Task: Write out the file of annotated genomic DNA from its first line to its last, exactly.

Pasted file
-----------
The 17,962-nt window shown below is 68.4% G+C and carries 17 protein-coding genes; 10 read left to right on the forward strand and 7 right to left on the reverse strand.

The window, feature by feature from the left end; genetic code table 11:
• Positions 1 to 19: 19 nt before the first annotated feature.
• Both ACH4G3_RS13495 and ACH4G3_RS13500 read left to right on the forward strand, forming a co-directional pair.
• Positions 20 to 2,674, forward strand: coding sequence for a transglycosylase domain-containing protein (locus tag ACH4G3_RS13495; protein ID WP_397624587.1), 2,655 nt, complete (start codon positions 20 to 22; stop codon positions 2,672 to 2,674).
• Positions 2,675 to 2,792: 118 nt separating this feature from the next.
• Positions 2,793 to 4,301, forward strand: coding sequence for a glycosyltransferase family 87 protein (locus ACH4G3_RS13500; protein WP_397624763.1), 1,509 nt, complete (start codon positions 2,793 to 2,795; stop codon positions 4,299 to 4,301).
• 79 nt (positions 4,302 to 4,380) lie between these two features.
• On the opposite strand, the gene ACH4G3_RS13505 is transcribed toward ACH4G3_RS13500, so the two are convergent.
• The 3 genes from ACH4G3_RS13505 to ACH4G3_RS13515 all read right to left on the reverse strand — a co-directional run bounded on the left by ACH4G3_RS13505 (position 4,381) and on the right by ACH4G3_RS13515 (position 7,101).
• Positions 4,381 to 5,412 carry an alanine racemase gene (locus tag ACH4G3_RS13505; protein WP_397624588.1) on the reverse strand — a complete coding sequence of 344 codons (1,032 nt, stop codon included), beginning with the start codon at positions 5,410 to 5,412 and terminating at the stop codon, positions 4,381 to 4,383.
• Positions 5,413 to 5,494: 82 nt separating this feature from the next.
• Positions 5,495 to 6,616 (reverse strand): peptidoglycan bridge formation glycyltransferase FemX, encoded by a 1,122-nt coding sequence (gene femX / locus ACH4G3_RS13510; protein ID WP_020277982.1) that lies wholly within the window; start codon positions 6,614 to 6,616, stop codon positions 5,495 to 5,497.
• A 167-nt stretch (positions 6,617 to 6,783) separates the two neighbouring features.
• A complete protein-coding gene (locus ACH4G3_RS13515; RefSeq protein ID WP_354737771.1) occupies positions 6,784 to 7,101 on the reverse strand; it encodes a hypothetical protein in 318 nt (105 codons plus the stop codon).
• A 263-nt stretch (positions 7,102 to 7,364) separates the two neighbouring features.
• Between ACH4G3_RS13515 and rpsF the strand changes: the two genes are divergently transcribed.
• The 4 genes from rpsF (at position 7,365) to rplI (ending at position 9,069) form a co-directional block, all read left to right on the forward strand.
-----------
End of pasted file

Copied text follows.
The 17,962-nt window shown below is 68.4% G+C and carries 17 protein-coding genes; 10 read left to right on the forward strand and 7 right to left on the reverse strand.

The window, feature by feature from the left end; genetic code table 11:
• Positions 1 to 19: 19 nt before the first annotated feature.
• Both ACH4G3_RS13495 and ACH4G3_RS13500 read left to right on the forward strand, forming a co-directional pair.
• Positions 20 to 2,674, forward strand: coding sequence for a transglycosylase domain-containing protein (locus tag ACH4G3_RS13495; protein ID WP_397624587.1), 2,655 nt, complete (start codon positions 20 to 22; stop codon positions 2,672 to 2,674).
• Positions 2,675 to 2,792: 118 nt separating this feature from the next.
• Positions 2,793 to 4,301, forward strand: coding sequence for a glycosyltransferase family 87 protein (locus ACH4G3_RS13500; protein WP_397624763.1), 1,509 nt, complete (start codon positions 2,793 to 2,795; stop codon positions 4,299 to 4,301).
• 79 nt (positions 4,302 to 4,380) lie between these two features.
• On the opposite strand, the gene ACH4G3_RS13505 is transcribed toward ACH4G3_RS13500, so the two are convergent.
• The 3 genes from ACH4G3_RS13505 to ACH4G3_RS13515 all read right to left on the reverse strand — a co-directional run bounded on the left by ACH4G3_RS13505 (position 4,381) and on the right by ACH4G3_RS13515 (position 7,101).
• Positions 4,381 to 5,412 carry an alanine racemase gene (locus tag ACH4G3_RS13505; protein WP_397624588.1) on the reverse strand — a complete coding sequence of 344 codons (1,032 nt, stop codon included), beginning with the start codon at positions 5,410 to 5,412 and terminating at the stop codon, positions 4,381 to 4,383.
• Positions 5,413 to 5,494: 82 nt separating this feature from the next.
• Positions 5,495 to 6,616 (reverse strand): peptidoglycan bridge formation glycyltransferase FemX, encoded by a 1,122-nt coding sequence (gene femX / locus ACH4G3_RS13510; protein ID WP_020277982.1) that lies wholly within the window; start codon positions 6,614 to 6,616, stop codon positions 5,495 to 5,497.
• A 167-nt stretch (positions 6,617 to 6,783) separates the two neighbouring features.
• A complete protein-coding gene (locus ACH4G3_RS13515; RefSeq protein ID WP_354737771.1) occupies positions 6,784 to 7,101 on the reverse strand; it encodes a hypothetical protein in 318 nt (105 codons plus the stop codon).
• A 263-nt stretch (positions 7,102 to 7,364) separates the two neighbouring features.
• Between ACH4G3_RS13515 and rpsF the strand changes: the two genes are divergently transcribed.
• The 4 genes from rpsF (at position 7,365) to rplI (ending at position 9,069) form a co-directional block, all read left to right on the forward strand.